The difference between the sequence and the series that you mentioned is that the sequence is only one fraction where n becomes infinitely small and the series is a set of inifinite fractions that are all added together where n each time becomes 1 integer bigger.

I really hope some of it was correct lol

And you're right, the nth term test does not show us whether a series is convergent or not.

It can only be used to show us if a series is divergent (we need other types of tests to show the series is convergent). - Oct 2nd 2012, 12:18 PMDevenoRe: How do you test for convergence or divergence?
yes. in fact, convergence of a series can be VERY hard to show. the reason is a convergent (or divergent) series can converge (or diverge) very slowly.

however we do NOT "add all the sequences together".

there are 3 separate things involved:

1. a sequence of TERMS $\displaystyle \{a_n\}$.

2. a sequence of "partial sums" (adding all the terms up to the k-th term} $\displaystyle \{S_k\},\ S_k = \sum_{n=1}^k a_n$.

3. the series itself: $\displaystyle \sum_{n=1}^\infty a_n = \lim_{k \to \infty} S_k$.

now, if the limit in number 3 exists, the partial sums need to get "closer and closer together": $\displaystyle \lim_{k \to \infty} S_k - S_{k-1} = 0$.

but what is $\displaystyle S_k - S_{k-1}$? it's just the k-th term, $\displaystyle a_k$.

so: IF a series is convergent (if the sequence of partial sums converges), the limit of the terms is 0.

however, just because the terms "go to 0" doesn't mean the series converges. the prime example of this is (as you said) the harmonic series:

$\displaystyle \sum_{n=1}^\infty \frac{1}{n}$.

it is clear that $\displaystyle \lim_{n \to \infty} \frac{1}{n} = 0$.

however, let's look at the "$\displaystyle 2^k$-th" partial sum:

$\displaystyle \sum_{n = 1}^{2^k} \frac{1}{n}$

$\displaystyle = 1 + \frac{1}{2} + \left(\frac{1}{3} + \frac{1}{4}\right) + \left(\frac{1}{5} + \frac{1}{6} + \frac{1}{7} + \frac{1}{8}\right) + \cdots + \left(\frac{1}{2^{k-1}} + \cdots + \frac{1}{2^k}\right)$

$\displaystyle > \frac{1}{2} + \frac{1}{2} + \left(\frac{1}{4} + \frac{1}{4}\right) + \left(\frac{1}{8} + \frac{1}{8} + \frac{1}{8} + \frac{1}{8}\right) + \cdots + \left(\frac{1}{2^k} + \cdots + \frac{1}{2^k}\right) = \frac{k+1}{2}$.

so, if we pick any positive integer N, and we pick k such that k > 4^{N}, then:

$\displaystyle S_k > S_{4^N} = S_{2^{(2N)}} > \frac{2N + 1}{2} > \frac{2N}{2} = N$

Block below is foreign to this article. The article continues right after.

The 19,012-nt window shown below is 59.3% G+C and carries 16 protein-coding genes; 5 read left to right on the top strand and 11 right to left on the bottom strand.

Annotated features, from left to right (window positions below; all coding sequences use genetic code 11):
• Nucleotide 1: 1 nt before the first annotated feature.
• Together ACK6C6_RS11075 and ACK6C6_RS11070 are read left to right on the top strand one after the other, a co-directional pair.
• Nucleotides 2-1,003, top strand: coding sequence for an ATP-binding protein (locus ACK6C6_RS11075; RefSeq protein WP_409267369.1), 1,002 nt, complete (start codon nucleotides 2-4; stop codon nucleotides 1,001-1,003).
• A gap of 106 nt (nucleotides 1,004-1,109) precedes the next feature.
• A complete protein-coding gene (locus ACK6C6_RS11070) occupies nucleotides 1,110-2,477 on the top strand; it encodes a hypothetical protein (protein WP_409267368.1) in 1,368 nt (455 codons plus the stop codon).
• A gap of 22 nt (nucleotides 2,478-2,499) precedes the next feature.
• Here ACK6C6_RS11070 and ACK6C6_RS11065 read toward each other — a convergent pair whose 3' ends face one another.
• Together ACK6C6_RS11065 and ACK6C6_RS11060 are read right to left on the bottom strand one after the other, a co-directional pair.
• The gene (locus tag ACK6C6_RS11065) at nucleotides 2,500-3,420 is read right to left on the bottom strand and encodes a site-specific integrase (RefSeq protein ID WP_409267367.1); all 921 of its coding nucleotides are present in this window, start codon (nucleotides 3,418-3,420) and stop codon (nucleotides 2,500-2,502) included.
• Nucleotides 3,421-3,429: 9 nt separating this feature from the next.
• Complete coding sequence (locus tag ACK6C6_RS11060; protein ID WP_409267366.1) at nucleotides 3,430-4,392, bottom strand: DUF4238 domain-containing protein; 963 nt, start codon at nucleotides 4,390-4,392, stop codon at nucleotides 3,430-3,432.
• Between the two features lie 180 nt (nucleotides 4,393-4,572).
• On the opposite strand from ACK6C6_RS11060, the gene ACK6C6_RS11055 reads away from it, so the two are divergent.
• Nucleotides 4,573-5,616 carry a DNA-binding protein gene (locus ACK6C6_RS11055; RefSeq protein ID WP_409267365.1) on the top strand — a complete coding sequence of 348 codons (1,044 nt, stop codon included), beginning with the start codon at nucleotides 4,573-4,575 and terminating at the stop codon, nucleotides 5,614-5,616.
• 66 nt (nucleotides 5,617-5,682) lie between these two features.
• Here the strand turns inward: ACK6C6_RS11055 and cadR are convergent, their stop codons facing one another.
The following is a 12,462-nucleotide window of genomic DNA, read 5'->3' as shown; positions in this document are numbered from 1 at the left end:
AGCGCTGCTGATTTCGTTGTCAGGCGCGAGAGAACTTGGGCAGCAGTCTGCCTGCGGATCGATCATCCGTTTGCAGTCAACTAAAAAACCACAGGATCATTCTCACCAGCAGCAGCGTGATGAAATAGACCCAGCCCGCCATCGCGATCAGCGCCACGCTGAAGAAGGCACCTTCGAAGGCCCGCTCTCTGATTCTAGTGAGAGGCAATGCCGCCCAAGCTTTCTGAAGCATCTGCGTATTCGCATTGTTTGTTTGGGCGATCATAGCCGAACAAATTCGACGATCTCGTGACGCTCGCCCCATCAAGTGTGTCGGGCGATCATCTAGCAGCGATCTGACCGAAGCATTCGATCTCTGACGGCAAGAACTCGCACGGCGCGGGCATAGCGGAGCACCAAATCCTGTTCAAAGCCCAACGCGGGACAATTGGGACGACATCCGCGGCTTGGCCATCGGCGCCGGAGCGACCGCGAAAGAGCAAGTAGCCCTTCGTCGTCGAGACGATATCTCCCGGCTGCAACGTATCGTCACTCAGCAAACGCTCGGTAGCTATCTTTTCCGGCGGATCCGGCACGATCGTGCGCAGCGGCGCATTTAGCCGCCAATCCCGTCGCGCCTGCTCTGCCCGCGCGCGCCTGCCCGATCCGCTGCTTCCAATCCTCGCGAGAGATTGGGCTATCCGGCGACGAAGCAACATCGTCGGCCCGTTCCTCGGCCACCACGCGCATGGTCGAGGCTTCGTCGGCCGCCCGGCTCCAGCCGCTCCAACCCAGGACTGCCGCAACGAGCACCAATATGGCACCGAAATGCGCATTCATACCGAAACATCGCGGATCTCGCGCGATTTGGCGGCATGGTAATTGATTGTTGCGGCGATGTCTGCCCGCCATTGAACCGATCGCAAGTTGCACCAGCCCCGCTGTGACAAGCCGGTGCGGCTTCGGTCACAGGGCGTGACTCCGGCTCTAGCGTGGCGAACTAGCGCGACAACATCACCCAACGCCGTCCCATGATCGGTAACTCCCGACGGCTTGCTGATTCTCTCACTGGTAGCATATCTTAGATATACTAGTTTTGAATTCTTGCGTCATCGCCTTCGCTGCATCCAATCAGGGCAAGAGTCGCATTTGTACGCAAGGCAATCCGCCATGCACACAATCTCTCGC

which shows that $\displaystyle \lim_{k \to \infty} S_k$ does not exist. - Oct 2nd 2012, 03:51 PMMathIsOhSoHardRe: How do you test for convergence or divergence?
I see, that does make sense, thanks!

But one thing that I'm still not sure about is the following example:

$\displaystyle \sum_{n=1}^{\infty}\frac{1}{n(n+1)}$

This series is convergent and the sequence of partial sums is $\displaystyle S_k\to 1$

But how come this following series:

$\displaystyle \sum_{n=1}^{\infty}\frac{1}{2(n+2)}$

diverges?

What is the difference between the two of them and what convergence test would you use to prove the first series convergent and the second series divergent? - Oct 2nd 2012, 09:31 PMDevenoRe: How do you test for convergence or divergence?
one way to tell if a series is convergent is: if it is "dominated" by another series, that is:

$\displaystyle 0 \leq a_n \leq b_n$ for all n, and $\displaystyle \sum_{n=1}^\infty b_n$ converges. note that this only works if every term is non-negative.

by the same token, if some series dominates a divergent series, it must also be divergent.

now $\displaystyle \frac{1}{n(n+1)} < \frac{1}{n^2}$ so if:

$\displaystyle \sum_{n=1}^\infty \frac{1}{n^2}$ converges, so does your first series. it is a well-known result that the latter series does indeed converge to $\displaystyle \frac{\pi^2}{6}$.

but that doesn't tell us what the first series converges TO. however, since i "know the answer" i can prove what it converges to.

namely, i will prove by induction on m that:

$\displaystyle \sum_{n=1}^m \frac{1}{n(n+1)} = \frac{m}{m+1}$. this is clearly true for m = 1. assume it's true for m = k. then:

$\displaystyle \sum_{n=1}^{k+1} \frac{1}{n(n+1)} = \left(\sum_{n=1}^k \frac{1}{n(n+1)}\right) + \frac{1}{(k+1)(k+2)}$

$\displaystyle = \frac{k}{k+1} + \frac{1}{(k+1)(k+2)} = \frac{k(k+2)}{(k+1)(k+2)} + \frac{1}{(k+1)(k+2)}$

$\displaystyle = \frac{k^2 + 2k + 1}{(k+1)(k+2)} = \frac{k+1}{k+2}$, which is the assertion for m = k+1.

hence $\displaystyle \lim_{m \to \infty} S_m = \lim_{m \to \infty} \frac{m}{m+1} = \lim_{m \to \infty} 1 - \lim_{m \to \infty}\frac{1}{m+1} = 1 - 0 = 1$, so:

$\displaystyle \sum_{n=1}^\infty \frac{1}{n(n+1)} = 1$.

***************************

now for the second series:

$\displaystyle \frac{1}{2n+4} > \frac{1}{4n+4} = \left(\frac{1}{4}\right)\left(\frac{1}{n+1}\right)$.

if: